Holy Saturday, this day of waiting

entombment

No, Easter does not banish tragedy and suffering; it does not signal the end of all our striving, the drying of our tears. Instead it takes us and shows us deep down into the heart of things where Christ is working his endless work of love. It shows us the triumph, the resurrection, that is laid in store for us beyond tragedy. On this day of waiting, the day after the struggle is over, this day of brimming regret a sudden stillness falls on the battlefield, for an instant the smoke clears. We catch sight of the high eternal hills; then the urgent thrill of a trumpet call, and there is Christ going before us, walking on broken feet into the everlasting kingdom.

This death and its strange and glorious sequel do not banish tragedy. The world still suffers and grieves and regrets. But know that another thing is happening and this same tragedy, like Christ’s wounds, is being transformed into a glory that gives a meaning beyond all our meanings in a time beyond all the time we know.

So this is one moment, but we also know another, yet now another, for it is the same moment in its truer meaning. That moment is the moment of the Resurrection, which is the meaning of the death of Jesus from the side of God’s purpose.

 

A New Heaven p.83 – by Richard Holloway, former Bishop of Edinburgh, which book, published in 1978, I have read again each Easter Triduum for the past 30 years, and which never fails to move me.

 

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About Scott Anderson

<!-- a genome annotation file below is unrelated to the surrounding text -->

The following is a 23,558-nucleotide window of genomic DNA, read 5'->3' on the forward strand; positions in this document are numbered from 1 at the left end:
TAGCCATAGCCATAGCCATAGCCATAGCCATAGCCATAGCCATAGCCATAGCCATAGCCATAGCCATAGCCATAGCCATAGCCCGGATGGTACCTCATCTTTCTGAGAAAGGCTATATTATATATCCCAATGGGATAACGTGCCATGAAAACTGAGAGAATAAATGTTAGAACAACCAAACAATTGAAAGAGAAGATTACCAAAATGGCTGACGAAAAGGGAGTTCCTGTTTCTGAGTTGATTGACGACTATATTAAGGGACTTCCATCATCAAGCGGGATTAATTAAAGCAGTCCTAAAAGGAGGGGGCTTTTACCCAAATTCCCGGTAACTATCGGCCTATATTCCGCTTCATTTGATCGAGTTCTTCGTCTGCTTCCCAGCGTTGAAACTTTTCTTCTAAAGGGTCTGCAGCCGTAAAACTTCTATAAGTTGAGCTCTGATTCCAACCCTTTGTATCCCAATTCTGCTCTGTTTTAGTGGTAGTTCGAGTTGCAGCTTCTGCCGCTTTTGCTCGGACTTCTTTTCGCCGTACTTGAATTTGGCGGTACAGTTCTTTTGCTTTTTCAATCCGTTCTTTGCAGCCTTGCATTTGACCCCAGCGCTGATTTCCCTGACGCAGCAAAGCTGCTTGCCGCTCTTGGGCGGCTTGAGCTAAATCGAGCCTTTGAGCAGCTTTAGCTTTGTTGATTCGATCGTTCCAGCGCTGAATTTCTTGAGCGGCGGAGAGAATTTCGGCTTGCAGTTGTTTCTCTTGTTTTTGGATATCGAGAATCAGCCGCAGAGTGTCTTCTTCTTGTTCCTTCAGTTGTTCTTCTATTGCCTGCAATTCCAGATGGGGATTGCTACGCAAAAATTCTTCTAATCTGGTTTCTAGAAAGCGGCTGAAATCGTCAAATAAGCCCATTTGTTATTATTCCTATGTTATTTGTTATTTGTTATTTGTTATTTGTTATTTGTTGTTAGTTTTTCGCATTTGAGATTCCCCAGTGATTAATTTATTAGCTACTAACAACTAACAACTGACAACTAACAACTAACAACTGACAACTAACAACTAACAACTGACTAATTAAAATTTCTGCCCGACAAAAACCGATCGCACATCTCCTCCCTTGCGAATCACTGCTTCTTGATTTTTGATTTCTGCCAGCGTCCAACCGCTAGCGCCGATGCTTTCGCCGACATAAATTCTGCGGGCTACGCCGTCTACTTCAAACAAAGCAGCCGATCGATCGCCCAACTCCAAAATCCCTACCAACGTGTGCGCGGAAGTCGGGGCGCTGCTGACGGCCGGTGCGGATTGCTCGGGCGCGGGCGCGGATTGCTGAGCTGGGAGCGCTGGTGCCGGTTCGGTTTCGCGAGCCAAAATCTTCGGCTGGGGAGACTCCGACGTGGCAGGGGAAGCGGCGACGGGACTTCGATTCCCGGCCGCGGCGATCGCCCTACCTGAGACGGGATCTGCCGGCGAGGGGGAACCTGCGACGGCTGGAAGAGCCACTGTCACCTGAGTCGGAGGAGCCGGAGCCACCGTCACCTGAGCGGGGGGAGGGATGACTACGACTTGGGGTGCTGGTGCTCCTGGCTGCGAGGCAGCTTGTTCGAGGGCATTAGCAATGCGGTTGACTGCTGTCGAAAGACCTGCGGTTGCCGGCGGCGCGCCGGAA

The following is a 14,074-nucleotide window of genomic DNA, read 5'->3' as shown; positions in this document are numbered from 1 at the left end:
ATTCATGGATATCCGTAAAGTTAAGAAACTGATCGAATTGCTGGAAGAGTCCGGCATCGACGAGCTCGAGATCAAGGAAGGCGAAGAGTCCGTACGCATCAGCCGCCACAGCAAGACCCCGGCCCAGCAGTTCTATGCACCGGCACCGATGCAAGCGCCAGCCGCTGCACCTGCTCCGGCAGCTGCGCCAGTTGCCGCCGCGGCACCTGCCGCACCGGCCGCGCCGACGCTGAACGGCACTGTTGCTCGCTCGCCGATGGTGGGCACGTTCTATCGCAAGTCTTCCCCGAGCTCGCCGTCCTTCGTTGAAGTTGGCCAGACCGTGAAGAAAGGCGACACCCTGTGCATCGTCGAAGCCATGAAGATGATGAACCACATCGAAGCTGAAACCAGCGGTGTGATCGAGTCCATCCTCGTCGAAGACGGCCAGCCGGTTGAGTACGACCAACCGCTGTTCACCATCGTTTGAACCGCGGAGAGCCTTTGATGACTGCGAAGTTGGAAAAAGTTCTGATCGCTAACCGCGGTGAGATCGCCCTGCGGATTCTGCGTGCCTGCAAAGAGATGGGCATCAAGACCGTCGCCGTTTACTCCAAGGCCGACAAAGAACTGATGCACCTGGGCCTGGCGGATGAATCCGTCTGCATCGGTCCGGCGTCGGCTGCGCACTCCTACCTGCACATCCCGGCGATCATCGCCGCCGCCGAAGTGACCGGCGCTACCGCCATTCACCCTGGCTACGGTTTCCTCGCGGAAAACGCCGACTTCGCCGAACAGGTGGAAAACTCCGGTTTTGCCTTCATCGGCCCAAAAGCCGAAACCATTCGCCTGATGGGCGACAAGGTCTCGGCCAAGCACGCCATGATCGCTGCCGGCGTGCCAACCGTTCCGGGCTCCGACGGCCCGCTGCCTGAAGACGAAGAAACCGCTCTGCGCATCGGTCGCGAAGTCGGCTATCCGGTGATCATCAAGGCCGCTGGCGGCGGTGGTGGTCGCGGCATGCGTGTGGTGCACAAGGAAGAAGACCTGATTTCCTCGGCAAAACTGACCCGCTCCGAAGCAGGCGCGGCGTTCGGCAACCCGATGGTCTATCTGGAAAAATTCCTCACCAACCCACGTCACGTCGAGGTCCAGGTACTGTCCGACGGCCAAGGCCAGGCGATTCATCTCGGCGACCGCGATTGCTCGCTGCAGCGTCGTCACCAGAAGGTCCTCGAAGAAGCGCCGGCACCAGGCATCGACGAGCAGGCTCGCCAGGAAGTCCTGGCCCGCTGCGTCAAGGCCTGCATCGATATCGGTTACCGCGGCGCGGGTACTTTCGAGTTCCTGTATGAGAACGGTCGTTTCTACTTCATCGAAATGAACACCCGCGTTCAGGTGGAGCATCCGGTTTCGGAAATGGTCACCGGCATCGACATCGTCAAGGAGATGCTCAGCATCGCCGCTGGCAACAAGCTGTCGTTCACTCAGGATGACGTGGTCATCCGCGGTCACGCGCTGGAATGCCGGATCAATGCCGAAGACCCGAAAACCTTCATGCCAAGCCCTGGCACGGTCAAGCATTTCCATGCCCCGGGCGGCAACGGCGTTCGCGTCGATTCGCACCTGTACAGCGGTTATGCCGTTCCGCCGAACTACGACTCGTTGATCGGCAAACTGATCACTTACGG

Formerly an Anglican priest (ordained 1975) received into the Catholic Church in February 2012, and ordained to the Diaconate on 27th July 2013. I took early retirement, and divide my time between London and northern France. I am deeply committed to the Ordinariate as a gift of the Holy Spirit in the search for unity. Like many Ordinariate members I feel a personal gratitude to Pope Emeritus Benedict, together with loyalty to our Holy Father, Pope Francis. My blog tries to make a small contribution to the growth of the Ordinariate by asking questions (and proposing some answers) about the 'Anglican Patrimony'. I have always been fascinated by the whole issue of growth and decline, and therefore concerned for appropriate means of evangelisation in western Europe. I believe that the Holy Spirit is constantly renewing the People of God and that we must be open to him. My love of music and motorcycles will occasionally surface in my posts. On Saturday 19th October 2013, I was ordained to the Priesthood at Most Precious Blood, Borough, by the Most Revd Peter Smith, Archbishop of Southwark, for the service of the Ordinariate of our Lady of Walsingham. I continued to serve the Ordinariate group and Parish at Most Precious Blood until the end of 2014. Subsequently, I helped in the care of the Ordinariate Groups at Hemel Hempstead and Croydon, and in the Archdiocese of Southwark, until the beginning of September 2015. With the agreement of my Ordinary, Mgr Keith Newton, the Bishop of Amiens appointed me Administrator of the Parish of Notre Dame des Etangs (Pont Remy) in Picardie, France. This appointment is to last for a year, to give the Bishop the opportunity to assess the future of the parish.
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